Wednesday May 22, 2024

Closely watched by IMF, Rs14.46tr budget raises pay, pension

Ishaq Dar presents expansionary budget proposal of Rs14.46tr for FY2023-24 amid unrelenting pressure of IMF

By Asim Yasin   & Israr Khan
June 10, 2023
Finance Minister Ishaq Dar presenting the federal budget FY24 on June 9, 2023. PID
Finance Minister Ishaq Dar presenting the federal budget FY24 on June 9, 2023. PID 

ISLAMABAD: Finance Minister Ishaq Dar Friday presented an expansionary budget proposal of Rs14.46 trillion for FY2023-24 amid an unrelenting pressure of the International Monetary Fund. 

In the wake of unprecedented high inflation, the coalition government, led by Prime Minister Shehbaz Sharif, Friday raised salaries and pensions of the federal government employees in its second budget to match the rising prices. The budget document proposed ad hoc raise of 35 per cent in the basic pay scales of federal government employees in BPS 1 to 16, and 30 per cent for those in BPS 17 and above . Pensioners will also get 17.5pc raise. The minimum wage was increased to Rs32,000 from Rs25,000 per month, while the EOBI [Employees Old-Age Benefits Institution] pension was increased to Rs10,000 from Rs8,500. Dar announced the increase in salaries after the cabinet approved it after a hectic debate. He said the mileage allowance for federal government employees had been enhanced by 50pc, while additional charge/ current charge/ deputation allowance was increased from 12,000 to Rs18,000. Orderly allowance was enhanced to Rs25,000 from Rs17,500 and there would be a 100pc increase in special conveyance allowance for the disabled, raising the amount from Rs2,000 to Rs4,000. The finance minister said constant attendant allowance military had been enhanced to Rs14,000 from Rs7000. In the budget for the fiscal year 2023-24, it was also announced that the House Building Finance Corporation scheme was being introduced for the indebted widows. Under the scheme, the government would pay HBFC loans to the widows to the tune of one million rupees. Ishaq Dar announced the deposit limit in the martyrs’ accounts at CDNS was enhanced to Rs7.5mn from Rs5mn, while the deposit limit on Behbood Saving Certificates was also enhanced to Rs7.5mn.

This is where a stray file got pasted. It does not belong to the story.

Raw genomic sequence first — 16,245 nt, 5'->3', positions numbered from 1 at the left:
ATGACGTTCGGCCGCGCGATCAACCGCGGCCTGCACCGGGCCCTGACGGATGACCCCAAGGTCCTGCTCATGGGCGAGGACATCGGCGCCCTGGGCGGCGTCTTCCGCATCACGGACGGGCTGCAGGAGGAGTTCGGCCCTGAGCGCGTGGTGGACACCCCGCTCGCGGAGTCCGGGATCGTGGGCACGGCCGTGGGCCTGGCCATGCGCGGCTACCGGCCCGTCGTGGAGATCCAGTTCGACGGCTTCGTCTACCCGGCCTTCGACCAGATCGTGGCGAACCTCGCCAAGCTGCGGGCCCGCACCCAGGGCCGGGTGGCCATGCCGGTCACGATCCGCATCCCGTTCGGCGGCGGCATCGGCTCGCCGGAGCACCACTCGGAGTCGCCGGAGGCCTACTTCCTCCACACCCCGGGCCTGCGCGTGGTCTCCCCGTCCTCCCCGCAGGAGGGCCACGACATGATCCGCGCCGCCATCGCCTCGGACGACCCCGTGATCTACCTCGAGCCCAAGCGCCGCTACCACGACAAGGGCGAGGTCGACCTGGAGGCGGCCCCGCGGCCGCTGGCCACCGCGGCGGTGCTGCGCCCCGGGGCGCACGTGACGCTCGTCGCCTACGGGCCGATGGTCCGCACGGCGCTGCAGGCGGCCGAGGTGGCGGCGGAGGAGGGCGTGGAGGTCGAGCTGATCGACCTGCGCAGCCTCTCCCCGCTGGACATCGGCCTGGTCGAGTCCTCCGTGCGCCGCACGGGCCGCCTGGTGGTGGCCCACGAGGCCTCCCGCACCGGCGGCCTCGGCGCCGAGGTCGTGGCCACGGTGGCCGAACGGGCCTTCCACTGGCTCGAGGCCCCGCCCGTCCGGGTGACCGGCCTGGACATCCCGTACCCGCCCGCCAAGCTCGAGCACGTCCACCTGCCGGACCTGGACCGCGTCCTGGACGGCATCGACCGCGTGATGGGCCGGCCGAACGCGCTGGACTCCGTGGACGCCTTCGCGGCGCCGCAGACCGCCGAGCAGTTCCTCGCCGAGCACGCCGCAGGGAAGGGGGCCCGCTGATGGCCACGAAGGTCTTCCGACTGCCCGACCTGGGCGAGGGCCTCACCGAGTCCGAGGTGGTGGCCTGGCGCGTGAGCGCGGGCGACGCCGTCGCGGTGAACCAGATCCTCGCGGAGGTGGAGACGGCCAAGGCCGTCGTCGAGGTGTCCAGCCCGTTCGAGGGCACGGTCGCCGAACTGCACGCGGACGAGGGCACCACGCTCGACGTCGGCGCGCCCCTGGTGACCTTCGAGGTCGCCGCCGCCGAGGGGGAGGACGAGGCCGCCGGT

Dar told the National Assembly the government had set its sights on achieving a GDP growth rate of 3.5pc, while striving to keep inflation below 21pc and limiting the budget deficit to 6.5pc of GDP. Export targets have been set at $30bn, while foreign remittances are expected to reach $33bn in the coming year. The federal development budget, known as the Public Sector Development Program (PSDP), has been allocated Rs950bn. Out of the total gross revenues, the government will transfer Rs5.27tr to the provinces under the National Finance Commission (NFC) arrangement. Consequently, the government will have a net revenue of Rs6.887tr available for its own expenditures. Meanwhile, the total budgeted expenditures are set at Rs14.46tr. On the expenditure side, current expenditures are projected to amount to Rs13.32tr. Within this, a significant portion of Rs7.3tr will be allocated to debt servicing, which includes interest payments on both local and foreign loans. The second-largest allocation goes to defence expenditure, with Rs1.804tr earmarked for this purpose. Additionally, grants and transfers to provinces will reach Rs1.464tr, while spending on pensions will amount to Rs761bn.